This has happened before, long before Kennedy faced the taunts of the WASP establishment. Consider the tumultuous environment of fear, surveillance, and coercion that engulfed the American Deep South in 1860-61 — a mere few months before the outbreak of the Civil War. In the wake of Abraham Lincoln’s election to the presidency, the so-called Fire Eaters — virulent pro-Southern, pro-slavery, pro-secession politicians and rabble-rousers — demanded the immediate secession of the southern slaveholding states from the Union. In states like Mississippi, where anti-Union, anti-abolitionist, pro-slavery feelings ran deep, the Fire Eaters stoked a climate of intimidation and terror that singled out any perceived pro-Union feelings as evidence of a lack of southern patriotism. In this maelstrom of paranoia, many Mississippians paid a steep price for their alleged “dissent” from the self-professed patriots’ ideals.
Natchez planter George Sargent lamented this environment of stifling patriotic conformity. “As for this state there is no hope for moderation on her part,” Sargent wrote, “politicians have aroused the worst passions of the human beast,” and the people, being naturally “slow of comprehension,” were susceptible to leaders that were “taking care not to give them time for reflection.”  Indeed, reflection was the last thing on the mind of steam-headed secessionists like Senator, and soon-to-be Confederate president, Jefferson Davis. During a campaign stop in the fall of 1860, Davis responded morbidly to a spectator who asked what would happen to anyone who voiced Union support in the event of Mississippi’s secession. “The neck of the author of such an inquiry was in danger of hemp,” Davis answered. Patriotism indeed.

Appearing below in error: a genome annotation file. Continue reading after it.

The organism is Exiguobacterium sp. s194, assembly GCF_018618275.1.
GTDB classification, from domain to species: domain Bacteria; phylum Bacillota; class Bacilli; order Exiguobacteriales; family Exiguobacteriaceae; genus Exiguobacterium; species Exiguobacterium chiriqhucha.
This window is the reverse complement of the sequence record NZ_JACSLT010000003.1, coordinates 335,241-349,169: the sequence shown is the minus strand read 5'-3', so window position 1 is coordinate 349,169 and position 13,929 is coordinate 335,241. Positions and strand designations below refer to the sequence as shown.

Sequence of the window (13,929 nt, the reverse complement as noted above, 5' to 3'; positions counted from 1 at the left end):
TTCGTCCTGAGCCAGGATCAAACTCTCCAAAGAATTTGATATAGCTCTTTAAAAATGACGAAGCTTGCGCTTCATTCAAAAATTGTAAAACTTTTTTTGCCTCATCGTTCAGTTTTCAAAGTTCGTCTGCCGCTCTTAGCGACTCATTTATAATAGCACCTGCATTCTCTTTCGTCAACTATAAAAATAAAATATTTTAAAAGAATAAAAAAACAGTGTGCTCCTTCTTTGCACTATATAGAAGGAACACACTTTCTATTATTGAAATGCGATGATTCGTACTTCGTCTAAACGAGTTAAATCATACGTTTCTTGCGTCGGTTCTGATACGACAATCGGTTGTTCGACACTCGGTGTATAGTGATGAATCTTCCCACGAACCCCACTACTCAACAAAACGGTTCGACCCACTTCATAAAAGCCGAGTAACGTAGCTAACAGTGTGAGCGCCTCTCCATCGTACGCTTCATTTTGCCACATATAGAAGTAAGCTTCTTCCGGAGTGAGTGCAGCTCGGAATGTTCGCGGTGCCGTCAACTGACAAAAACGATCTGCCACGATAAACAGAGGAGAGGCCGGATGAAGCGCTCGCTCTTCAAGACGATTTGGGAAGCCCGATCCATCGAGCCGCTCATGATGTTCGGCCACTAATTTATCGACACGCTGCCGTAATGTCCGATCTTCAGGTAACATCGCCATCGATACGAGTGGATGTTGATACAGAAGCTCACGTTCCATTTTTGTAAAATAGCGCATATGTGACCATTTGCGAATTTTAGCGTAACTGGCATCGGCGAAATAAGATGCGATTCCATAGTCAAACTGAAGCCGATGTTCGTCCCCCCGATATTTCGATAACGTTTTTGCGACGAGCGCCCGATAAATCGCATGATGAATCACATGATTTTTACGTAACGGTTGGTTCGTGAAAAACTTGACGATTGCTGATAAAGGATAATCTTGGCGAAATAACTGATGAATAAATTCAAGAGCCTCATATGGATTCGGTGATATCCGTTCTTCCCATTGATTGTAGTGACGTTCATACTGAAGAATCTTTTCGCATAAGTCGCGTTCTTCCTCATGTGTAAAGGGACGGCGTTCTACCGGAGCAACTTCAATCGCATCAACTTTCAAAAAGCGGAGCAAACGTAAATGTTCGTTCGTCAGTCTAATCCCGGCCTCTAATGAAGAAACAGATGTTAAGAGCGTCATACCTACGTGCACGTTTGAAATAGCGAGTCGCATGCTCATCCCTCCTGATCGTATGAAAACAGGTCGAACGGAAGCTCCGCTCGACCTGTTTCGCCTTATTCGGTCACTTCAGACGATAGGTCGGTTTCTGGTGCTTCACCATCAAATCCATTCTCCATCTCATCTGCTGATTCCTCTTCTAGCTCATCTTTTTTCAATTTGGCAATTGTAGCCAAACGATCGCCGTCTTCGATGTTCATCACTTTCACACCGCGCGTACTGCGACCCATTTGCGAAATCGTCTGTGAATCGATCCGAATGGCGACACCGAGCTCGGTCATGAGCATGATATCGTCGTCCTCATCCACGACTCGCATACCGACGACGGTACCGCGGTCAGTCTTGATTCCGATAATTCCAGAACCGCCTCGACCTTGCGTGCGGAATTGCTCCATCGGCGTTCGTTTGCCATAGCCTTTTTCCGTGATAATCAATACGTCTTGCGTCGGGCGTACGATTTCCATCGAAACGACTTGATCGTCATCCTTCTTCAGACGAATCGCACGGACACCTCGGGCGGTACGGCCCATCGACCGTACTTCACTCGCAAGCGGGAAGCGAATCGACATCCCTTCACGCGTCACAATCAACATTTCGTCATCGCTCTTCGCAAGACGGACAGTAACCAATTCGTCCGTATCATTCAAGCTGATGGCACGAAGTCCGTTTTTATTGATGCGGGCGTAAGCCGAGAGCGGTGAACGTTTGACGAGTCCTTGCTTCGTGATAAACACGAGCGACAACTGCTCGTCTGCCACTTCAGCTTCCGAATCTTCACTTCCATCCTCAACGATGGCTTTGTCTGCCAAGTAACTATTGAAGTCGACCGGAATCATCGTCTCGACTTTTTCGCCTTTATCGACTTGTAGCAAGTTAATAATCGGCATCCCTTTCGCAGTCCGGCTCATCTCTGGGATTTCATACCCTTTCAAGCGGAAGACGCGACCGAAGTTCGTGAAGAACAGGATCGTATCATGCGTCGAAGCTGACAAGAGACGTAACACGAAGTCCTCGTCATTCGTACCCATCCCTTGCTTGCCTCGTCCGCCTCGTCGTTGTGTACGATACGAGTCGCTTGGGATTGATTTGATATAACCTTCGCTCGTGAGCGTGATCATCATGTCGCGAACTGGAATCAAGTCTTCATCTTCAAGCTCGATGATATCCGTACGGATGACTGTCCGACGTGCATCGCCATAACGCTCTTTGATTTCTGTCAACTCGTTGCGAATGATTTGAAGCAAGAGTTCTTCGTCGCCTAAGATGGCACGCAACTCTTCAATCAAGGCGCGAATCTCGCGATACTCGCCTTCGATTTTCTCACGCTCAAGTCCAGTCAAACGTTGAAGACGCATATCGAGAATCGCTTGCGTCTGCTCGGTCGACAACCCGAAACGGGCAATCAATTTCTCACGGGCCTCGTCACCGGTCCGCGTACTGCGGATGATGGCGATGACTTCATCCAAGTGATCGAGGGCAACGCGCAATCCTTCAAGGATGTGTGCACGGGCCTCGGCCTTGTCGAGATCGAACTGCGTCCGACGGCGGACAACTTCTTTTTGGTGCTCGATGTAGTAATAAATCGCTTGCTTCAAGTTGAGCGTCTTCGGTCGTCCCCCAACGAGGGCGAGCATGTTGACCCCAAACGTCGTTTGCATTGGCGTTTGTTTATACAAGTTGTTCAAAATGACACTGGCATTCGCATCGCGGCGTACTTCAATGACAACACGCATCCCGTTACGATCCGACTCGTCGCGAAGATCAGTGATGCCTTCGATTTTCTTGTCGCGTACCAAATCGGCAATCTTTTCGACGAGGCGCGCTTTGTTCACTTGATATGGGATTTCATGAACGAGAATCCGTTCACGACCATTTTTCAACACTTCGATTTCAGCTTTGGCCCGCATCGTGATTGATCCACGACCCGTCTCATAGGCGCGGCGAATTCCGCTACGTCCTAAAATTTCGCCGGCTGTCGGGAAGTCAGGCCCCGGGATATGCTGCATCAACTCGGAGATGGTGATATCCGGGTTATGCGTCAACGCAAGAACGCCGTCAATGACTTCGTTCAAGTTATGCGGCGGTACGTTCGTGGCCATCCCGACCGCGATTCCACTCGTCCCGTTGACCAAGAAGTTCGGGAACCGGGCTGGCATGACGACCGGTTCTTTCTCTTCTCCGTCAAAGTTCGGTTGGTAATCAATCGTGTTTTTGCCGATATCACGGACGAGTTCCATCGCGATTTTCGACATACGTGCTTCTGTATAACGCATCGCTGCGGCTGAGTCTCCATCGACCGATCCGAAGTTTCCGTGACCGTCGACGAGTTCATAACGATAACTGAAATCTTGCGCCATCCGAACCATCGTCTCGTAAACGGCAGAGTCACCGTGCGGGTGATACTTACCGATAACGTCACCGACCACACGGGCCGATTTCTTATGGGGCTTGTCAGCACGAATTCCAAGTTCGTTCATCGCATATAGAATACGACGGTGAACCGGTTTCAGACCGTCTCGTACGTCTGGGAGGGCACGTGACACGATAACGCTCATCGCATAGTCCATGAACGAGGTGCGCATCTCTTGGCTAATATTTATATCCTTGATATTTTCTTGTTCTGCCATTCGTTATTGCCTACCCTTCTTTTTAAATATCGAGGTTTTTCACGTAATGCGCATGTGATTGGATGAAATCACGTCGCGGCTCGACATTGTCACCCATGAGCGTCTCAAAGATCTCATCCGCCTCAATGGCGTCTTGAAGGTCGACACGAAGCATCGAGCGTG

When Mississippi held elections in the winter of 1860-61 to determine whether or not the state should secede from the Union, mobs of pro-secessionist thugs staked out positions at polling places to “discourage” voters from casting a pro-Union ballot. They employed flapping lips or flying fists, depending on the situation. John Aughey, an evangelical minister and ardent Mississippi Unionist, reported on the pressures to conform to southern “patriotism” that gripped the Magnolia State during the secession vote. Aughey heard a pro-secessionist speaker warn that, “compromise with the Yankees, after the election of Lincoln, is treason against the South.” The speaker then bragged that secessionist thugs had hanged seven “tory-submissionists” [common terms for Unionists] near the Tallahatchie River. The hangings discouraged any further “non-patriotic” agitation, as Unionist candidates, “having the wholesome dread of hemp before their eyes,” wisely decided to stop canvassing their neighborhoods. Terrorism has a way of keeping people quiet. 
Other Mississippians witnessed similarly extreme pressures to conform to southern “patriotism.” Pontotoc County resident R.F. Crenshaw told his cousin that, “we are so convulsed here now in Miss. With Secession, that the man who does not give, not only one day but all his time to his Country is regarded at best but a lukewarm patriot.” John Goss, a native of Ohio who lived near Attala County described to a friend how “drunken rowdies” had whipped several men in his neighborhood on account of their “unsoundness on the secession question.” This was the apex of blind patriotism, in which thuggish coercion squelched dissenting views that might have otherwise questioned the wisdom of Mississippi seceding from the Union and waging a war that would reduce thousands of her native sons to rotting corpses on a battlefield — all in the name of patriotism.
And woe to those Mississippians who appeared to express the ultimate form of un-patriotic disloyalty: allegedly sympathizing with slaves or abolitionists. Betty Beaumont, a British national living in Wilkinson County, observed how “there seemed to be a strong prejudice…against those who did not own slaves…and a disposition to persecute and prosecute them on every occasion.”  Such occasions came frequently during the secession crisis.